The Arctic's Little Helpers: How Rhudococaus Cleans up the Environment
The Canadian Arctic is home to micro-organisms that survive and thrive in extreme weather. This unique habitat includes cold perennial salt springs, glacial ice and sub-glacial soil, permafrost, and ground ice.
Dr. Lyle G. Whyte has previously conducted research at the Biotechnology Research Institute of the National Research Council of Canada. Significant findings from his research program on the capabilities of cold-adapted bacteria to degrade ("break down") pollutants have earned him an international reputation in the field. In particular, Dr. Whyte's investigations revealed that the organism Rhudococaus was one species found to degrade pollutants at low temperatures. As the Canada Research Chair in Environmental Microbiology, Dr. Whyte now aims to expand his research on micro-organisms by classifying the genes that are involved in this degradation ability.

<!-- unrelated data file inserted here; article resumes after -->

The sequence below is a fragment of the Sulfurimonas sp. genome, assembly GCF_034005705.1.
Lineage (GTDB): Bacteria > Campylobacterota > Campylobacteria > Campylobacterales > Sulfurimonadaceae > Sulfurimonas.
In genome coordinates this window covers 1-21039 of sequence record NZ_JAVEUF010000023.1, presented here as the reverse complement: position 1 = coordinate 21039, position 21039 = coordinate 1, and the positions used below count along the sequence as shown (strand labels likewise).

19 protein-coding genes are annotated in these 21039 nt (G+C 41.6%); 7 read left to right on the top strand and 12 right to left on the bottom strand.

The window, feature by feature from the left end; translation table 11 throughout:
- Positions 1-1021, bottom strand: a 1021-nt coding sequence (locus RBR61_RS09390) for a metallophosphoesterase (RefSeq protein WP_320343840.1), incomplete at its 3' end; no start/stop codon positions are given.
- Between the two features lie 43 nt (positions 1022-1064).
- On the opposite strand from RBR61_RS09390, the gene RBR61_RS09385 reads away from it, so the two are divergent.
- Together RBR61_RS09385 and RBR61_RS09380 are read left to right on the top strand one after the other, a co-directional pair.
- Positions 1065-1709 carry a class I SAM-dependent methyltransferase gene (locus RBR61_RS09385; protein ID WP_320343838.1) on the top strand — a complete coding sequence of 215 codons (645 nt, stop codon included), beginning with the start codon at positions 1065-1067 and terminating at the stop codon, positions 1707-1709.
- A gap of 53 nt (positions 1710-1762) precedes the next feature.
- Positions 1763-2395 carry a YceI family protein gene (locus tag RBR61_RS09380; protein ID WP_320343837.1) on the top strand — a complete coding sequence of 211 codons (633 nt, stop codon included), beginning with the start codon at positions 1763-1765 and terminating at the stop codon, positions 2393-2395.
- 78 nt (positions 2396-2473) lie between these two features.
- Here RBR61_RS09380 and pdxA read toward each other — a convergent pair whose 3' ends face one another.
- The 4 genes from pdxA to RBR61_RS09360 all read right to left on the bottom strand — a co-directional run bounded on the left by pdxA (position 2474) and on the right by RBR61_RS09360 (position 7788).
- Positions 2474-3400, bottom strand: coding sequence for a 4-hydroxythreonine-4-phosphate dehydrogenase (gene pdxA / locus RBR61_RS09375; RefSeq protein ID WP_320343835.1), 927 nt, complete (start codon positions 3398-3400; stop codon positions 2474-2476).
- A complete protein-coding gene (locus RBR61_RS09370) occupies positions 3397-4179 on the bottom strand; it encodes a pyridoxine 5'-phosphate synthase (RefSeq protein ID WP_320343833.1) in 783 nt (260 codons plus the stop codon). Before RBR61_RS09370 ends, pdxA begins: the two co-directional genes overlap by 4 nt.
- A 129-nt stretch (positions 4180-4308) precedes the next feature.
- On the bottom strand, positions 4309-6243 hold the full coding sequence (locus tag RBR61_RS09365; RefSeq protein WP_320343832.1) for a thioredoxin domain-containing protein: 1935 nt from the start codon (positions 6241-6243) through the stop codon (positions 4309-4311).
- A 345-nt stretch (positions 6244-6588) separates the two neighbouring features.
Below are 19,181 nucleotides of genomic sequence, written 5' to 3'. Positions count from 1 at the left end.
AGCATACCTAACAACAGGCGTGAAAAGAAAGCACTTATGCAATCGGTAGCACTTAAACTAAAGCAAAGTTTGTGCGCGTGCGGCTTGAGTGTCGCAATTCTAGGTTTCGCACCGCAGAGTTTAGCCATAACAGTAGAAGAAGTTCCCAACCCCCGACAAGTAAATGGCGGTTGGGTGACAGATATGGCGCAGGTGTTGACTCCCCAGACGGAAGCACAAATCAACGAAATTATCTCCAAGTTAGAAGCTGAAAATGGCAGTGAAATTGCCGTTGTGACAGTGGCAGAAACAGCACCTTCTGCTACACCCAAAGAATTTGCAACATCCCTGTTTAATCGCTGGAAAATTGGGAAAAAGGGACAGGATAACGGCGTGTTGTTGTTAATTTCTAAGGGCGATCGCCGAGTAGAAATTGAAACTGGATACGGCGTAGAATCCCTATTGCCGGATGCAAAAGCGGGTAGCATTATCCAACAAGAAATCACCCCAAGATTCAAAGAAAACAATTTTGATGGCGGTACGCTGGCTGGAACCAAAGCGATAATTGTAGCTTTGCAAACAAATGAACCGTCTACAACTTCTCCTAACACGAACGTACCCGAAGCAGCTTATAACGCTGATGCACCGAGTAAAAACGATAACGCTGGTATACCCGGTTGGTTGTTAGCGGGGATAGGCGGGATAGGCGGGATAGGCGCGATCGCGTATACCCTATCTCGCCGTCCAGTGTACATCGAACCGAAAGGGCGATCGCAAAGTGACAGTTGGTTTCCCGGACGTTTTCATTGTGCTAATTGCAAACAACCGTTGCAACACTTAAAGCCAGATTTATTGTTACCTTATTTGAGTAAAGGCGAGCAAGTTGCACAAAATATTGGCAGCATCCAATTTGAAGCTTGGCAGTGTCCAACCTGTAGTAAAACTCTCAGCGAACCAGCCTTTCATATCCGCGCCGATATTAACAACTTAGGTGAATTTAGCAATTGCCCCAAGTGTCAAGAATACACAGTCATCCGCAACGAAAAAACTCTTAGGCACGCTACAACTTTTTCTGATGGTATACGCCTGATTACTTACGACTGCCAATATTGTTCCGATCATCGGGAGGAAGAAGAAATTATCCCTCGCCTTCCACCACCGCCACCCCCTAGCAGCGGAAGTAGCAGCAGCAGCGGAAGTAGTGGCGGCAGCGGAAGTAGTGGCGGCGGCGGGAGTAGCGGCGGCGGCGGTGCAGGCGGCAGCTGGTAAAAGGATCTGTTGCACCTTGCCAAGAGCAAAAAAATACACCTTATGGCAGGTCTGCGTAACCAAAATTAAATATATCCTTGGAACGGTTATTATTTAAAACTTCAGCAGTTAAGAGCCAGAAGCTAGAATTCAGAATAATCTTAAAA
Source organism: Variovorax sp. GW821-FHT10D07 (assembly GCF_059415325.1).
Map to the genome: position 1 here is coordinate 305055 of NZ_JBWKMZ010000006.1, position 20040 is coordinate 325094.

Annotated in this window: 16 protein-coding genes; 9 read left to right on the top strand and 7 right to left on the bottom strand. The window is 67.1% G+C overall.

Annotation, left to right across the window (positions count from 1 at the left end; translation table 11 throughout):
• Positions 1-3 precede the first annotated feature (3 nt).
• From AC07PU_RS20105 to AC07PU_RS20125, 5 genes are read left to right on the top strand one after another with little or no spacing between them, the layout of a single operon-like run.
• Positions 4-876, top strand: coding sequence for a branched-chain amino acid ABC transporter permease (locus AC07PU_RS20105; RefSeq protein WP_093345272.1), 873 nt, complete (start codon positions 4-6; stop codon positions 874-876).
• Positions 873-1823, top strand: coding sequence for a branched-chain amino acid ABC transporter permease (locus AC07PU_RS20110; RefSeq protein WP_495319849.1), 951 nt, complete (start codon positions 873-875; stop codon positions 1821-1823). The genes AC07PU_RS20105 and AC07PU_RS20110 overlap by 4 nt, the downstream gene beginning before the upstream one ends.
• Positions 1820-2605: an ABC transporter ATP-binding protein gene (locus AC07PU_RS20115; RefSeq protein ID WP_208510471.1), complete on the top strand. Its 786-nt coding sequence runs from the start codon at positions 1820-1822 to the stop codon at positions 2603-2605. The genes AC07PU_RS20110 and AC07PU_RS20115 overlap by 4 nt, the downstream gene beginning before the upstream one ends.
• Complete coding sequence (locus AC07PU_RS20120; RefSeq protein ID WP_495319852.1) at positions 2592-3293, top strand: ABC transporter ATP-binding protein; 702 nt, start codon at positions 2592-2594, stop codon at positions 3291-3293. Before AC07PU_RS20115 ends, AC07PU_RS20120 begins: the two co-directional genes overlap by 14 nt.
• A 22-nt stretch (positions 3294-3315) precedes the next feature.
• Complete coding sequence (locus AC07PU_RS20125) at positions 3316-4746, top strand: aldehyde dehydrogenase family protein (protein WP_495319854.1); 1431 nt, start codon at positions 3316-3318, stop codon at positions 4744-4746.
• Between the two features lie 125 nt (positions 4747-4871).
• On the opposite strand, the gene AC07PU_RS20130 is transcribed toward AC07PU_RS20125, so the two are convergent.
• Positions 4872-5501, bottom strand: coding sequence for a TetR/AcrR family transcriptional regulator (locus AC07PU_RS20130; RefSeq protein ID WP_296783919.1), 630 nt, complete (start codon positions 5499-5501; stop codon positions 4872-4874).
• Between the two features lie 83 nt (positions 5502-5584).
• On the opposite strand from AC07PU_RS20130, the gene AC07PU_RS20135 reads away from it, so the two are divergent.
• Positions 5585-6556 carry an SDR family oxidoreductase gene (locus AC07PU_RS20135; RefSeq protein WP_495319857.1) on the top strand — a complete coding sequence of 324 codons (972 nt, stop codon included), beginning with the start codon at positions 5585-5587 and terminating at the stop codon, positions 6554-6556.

The Canadian Arctic is truly a cornucopia of microbial diversity about which little is known. Dr. Whyte is exploring this biodiversity, opening doors for new applications to help protect the northern environment in Canada and around the globe. Dr. Whyte's research on Arctic ecosystems is deepening our understanding of the natural processes in extreme ecosystems. In particular, new knowledge about microbial populations will find applications in the decontamination of polluted northern sites.
Dr. Whyte's background in molecular biology and environmental genomics is a wonderful asset to McGill, where he is responsible for developing courses in environmental microbiology and in soil and water bioremediation.